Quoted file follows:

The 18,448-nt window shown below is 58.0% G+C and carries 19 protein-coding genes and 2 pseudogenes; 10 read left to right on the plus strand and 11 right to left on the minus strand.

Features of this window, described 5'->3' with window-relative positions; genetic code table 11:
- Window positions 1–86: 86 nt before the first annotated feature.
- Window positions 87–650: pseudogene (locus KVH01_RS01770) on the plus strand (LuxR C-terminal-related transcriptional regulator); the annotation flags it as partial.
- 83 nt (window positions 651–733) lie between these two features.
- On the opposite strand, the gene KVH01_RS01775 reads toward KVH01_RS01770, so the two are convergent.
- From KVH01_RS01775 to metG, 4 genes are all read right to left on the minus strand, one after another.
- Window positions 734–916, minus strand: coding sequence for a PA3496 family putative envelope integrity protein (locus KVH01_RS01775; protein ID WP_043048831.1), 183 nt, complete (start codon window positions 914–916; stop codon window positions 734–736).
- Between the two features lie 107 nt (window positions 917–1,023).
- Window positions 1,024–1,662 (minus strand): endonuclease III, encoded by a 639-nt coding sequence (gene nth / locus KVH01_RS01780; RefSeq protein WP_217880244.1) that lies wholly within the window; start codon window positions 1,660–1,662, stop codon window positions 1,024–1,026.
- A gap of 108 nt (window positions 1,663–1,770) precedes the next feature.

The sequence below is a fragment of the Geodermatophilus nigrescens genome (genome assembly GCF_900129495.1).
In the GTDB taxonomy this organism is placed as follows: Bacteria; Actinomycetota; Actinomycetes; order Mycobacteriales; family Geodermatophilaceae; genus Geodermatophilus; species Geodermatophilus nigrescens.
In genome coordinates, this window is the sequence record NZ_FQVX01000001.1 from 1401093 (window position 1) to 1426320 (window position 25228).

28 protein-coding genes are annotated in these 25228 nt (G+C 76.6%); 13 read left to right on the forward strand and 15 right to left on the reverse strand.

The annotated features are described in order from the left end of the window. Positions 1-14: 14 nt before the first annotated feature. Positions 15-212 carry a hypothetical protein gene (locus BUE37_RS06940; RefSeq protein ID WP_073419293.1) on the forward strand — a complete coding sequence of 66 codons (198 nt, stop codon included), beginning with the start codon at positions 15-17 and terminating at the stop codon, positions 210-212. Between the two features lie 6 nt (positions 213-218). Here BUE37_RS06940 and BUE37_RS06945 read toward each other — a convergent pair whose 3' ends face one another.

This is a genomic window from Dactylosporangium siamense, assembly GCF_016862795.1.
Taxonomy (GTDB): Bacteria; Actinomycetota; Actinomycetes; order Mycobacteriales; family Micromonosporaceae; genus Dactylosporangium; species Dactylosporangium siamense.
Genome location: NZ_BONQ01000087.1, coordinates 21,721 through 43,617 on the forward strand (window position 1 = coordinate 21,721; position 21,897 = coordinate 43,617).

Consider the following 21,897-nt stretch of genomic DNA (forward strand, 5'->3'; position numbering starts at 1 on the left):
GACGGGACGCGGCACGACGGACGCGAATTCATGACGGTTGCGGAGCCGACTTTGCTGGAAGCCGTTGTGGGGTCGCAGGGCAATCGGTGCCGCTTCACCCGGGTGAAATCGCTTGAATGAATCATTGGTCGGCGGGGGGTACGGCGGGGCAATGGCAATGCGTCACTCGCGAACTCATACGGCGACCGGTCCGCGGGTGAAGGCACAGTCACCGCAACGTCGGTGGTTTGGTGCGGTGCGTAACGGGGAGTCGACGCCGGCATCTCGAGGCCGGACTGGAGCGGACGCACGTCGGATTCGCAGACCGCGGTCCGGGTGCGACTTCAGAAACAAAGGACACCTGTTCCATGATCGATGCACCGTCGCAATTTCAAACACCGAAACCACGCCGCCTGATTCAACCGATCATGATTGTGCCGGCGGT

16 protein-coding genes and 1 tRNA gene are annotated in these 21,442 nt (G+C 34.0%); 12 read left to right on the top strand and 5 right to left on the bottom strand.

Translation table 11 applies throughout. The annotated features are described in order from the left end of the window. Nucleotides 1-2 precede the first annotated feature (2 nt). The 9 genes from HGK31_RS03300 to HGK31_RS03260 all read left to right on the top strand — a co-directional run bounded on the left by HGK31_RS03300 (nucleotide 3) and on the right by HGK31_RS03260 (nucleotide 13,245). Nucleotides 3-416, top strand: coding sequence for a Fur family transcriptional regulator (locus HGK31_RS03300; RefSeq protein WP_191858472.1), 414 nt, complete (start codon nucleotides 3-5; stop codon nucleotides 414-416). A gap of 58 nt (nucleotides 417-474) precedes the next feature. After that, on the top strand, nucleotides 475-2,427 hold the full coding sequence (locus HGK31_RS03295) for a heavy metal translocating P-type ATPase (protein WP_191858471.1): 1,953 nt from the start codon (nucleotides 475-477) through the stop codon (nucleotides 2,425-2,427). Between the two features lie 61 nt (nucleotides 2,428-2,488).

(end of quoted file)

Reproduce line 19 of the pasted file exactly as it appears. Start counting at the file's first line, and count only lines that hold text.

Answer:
Genome location: NZ_BONQ01000087.1, coordinates 21,721 through 43,617 on the forward strand (window position 1 = coordinate 21,721; position 21,897 = coordinate 43,617).